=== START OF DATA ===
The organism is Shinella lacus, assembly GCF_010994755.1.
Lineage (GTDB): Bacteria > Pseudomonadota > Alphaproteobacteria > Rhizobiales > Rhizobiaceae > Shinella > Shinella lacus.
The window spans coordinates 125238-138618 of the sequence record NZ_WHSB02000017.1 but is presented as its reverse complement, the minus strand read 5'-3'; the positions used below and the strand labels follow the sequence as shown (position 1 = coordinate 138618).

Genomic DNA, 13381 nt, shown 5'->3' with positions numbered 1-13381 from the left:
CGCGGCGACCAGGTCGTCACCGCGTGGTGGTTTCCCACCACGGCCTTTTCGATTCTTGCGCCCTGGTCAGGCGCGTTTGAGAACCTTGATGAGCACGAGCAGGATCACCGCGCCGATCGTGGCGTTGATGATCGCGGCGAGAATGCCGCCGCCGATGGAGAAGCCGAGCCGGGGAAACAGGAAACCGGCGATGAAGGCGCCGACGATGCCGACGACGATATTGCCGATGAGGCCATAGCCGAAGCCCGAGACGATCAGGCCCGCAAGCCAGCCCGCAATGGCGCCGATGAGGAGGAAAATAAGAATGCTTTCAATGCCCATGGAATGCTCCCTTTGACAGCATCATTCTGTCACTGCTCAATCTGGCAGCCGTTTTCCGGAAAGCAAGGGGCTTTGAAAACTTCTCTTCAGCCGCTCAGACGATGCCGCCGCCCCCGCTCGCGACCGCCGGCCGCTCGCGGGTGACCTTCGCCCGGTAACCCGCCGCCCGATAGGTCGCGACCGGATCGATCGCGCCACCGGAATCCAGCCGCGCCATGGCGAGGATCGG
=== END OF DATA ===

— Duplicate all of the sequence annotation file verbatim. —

The organism is Shinella lacus, assembly GCF_010994755.1.
Lineage (GTDB): Bacteria > Pseudomonadota > Alphaproteobacteria > Rhizobiales > Rhizobiaceae > Shinella > Shinella lacus.
The window spans coordinates 125238-138618 of the sequence record NZ_WHSB02000017.1 but is presented as its reverse complement, the minus strand read 5'-3'; the positions used below and the strand labels follow the sequence as shown (position 1 = coordinate 138618).

Genomic DNA, 13381 nt, shown 5'->3' with positions numbered 1-13381 from the left:
CGCGGCGACCAGGTCGTCACCGCGTGGTGGTTTCCCACCACGGCCTTTTCGATTCTTGCGCCCTGGTCAGGCGCGTTTGAGAACCTTGATGAGCACGAGCAGGATCACCGCGCCGATCGTGGCGTTGATGATCGCGGCGAGAATGCCGCCGCCGATGGAGAAGCCGAGCCGGGGAAACAGGAAACCGGCGATGAAGGCGCCGACGATGCCGACGACGATATTGCCGATGAGGCCATAGCCGAAGCCCGAGACGATCAGGCCCGCAAGCCAGCCCGCAATGGCGCCGATGAGGAGGAAAATAAGAATGCTTTCAATGCCCATGGAATGCTCCCTTTGACAGCATCATTCTGTCACTGCTCAATCTGGCAGCCGTTTTCCGGAAAGCAAGGGGCTTTGAAAACTTCTCTTCAGCCGCTCAGACGATGCCGCCGCCCCCGCTCGCGACCGCCGGCCGCTCGCGGGTGACCTTCGCCCGGTAACCCGCCGCCCGATAGGTCGCGACCGGATCGATCGCGCCACCGGAATCCAGCCGCGCCATGGCGAGGATCGG